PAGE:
The first “Key Issue Roundtable” of ASSE’s Safety 2013 takes place Tuesday morning on the subject of fatigue. Specifically, “Fatigue in Transportation: Latest in Regulations & Research.” The “town hall” type of open forum/speak your mind is sponsored by ASSE’sTransportation Practice Specialty.
Fatigue is a safety hazard, especially in the transportation sector, with truck drivers, express delivery service drivers, long-distance bus drivers, and of course airline pilots. Several bus crashes in recent years have seen fatigue as a contributing factor.
Hours of duty regulations are highly debated in transportation circles, and also in healthcare and the hours worked by nurses, physicians, and interns.
Beginning July 1, drivers will be able to drive 12 fewer hours per week and will be required to take regular 34-hour rest periods that include pre-dawn hours of two straight days, under the rule.
This restriction is opposed by trucking companies because drivers are more productive when the roads are empty. Companies say the regulations impede the industry’s flexibility, which has long given it an advantage over other shipping modes.
The Truckload Carriers Association claims the new rules will lead to an estimated four-to-six-percent drop in productivity.
Other related issues brought to the table by the trucking industry: the new limits make worse an existing shortage of truckers linked to rising fuel costs, the retirement of a generation of truckers, and an exodus of drivers to construction jobs and other more lucrative work.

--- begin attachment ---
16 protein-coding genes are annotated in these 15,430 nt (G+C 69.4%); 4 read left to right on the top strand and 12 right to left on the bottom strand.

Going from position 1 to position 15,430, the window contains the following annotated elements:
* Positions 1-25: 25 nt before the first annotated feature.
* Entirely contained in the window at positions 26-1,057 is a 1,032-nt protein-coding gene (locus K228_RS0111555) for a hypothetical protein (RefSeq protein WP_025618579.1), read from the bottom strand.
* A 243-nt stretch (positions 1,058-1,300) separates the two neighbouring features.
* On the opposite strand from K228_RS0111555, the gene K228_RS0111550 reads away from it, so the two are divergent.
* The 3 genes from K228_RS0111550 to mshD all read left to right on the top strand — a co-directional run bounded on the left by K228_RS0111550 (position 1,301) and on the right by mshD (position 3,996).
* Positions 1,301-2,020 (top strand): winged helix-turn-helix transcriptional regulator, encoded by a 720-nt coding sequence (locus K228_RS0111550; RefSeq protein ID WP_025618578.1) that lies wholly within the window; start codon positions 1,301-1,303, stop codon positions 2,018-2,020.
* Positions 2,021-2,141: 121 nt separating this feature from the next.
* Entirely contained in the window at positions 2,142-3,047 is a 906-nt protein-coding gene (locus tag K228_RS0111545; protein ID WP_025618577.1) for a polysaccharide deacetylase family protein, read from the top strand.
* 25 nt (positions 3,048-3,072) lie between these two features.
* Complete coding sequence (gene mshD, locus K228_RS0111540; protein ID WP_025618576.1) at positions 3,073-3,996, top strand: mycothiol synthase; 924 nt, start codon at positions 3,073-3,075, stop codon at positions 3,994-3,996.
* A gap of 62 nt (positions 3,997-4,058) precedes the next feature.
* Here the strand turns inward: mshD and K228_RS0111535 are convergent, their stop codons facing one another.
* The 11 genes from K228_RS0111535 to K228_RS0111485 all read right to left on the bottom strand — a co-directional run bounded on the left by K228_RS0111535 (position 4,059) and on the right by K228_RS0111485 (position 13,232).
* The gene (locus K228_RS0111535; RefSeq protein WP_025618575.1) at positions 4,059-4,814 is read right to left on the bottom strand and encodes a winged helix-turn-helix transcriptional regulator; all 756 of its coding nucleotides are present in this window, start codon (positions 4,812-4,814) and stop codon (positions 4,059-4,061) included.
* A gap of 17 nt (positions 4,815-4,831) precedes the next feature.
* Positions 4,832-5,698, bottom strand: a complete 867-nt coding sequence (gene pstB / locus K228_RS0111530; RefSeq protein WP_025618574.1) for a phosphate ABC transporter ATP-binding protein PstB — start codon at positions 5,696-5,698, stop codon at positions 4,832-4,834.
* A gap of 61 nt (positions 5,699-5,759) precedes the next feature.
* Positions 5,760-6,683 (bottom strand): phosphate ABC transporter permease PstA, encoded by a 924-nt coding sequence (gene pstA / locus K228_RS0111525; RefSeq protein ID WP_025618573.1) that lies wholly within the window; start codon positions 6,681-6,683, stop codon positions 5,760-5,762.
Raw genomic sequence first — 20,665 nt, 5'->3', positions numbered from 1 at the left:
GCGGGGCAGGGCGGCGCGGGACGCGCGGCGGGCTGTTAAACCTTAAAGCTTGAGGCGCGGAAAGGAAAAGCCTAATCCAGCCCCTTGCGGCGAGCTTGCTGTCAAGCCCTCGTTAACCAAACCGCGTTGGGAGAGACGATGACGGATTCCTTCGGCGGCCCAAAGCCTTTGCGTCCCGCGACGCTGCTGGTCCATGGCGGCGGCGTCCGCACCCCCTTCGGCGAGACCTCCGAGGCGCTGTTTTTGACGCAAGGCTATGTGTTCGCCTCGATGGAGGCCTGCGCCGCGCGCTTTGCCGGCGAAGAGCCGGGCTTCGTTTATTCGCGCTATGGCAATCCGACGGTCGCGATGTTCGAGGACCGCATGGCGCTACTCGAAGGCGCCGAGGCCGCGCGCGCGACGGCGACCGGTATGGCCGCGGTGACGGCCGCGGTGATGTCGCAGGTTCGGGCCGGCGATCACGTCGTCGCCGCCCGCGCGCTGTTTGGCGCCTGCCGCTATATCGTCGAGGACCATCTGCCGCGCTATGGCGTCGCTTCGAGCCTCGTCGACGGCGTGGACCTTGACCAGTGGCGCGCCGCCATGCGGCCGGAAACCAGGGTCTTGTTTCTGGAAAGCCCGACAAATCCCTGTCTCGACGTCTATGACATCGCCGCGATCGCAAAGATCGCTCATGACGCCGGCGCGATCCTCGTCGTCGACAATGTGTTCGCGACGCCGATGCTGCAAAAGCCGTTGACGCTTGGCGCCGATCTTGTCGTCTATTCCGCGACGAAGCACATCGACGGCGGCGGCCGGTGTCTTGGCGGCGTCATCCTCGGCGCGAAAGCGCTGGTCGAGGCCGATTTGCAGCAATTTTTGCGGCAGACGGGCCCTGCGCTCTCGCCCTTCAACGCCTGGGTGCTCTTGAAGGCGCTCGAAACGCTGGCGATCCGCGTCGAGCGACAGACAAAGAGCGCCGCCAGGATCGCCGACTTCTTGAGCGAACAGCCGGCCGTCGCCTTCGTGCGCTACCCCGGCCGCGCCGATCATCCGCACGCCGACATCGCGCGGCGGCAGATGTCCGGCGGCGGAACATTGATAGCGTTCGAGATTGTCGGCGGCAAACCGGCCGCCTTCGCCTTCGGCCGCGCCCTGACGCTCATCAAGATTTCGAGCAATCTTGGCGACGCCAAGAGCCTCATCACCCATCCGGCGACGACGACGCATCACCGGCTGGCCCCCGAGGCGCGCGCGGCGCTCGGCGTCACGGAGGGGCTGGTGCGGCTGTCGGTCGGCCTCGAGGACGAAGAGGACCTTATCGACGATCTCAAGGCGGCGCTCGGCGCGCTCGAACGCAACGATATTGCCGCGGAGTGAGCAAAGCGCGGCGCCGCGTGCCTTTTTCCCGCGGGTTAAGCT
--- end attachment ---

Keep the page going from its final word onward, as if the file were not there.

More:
An FMCSA spokesman said only that “the rule’s focus is on safety.”
The regulations were published back in December of 2011 and technically took effect in February last year. Carriers were given until July to comply with the rule, which will be enforced during millions of random road inspections conducted each year.
Drivers found to have exceeded the maximum driving limits would be taken off the road and their company subject to fines.
The rule reduced the maximum number of hours a truck driver can work from 82 hours a week to 70 hours, and mandates the 34-hour “restart” requirements. But the daily driving limit remains at 11 hours, despite a challenge from safety groups to lower it to ten hours.
Truck crash fatalities have risen in recent years. Drivers are paid by the mile, rather than by the hour, creating an incentive for them to work long hours. The turnover rate from year to year is roughly 98 percent, and the life expectancy for a trucker is 61 years, well below the national average.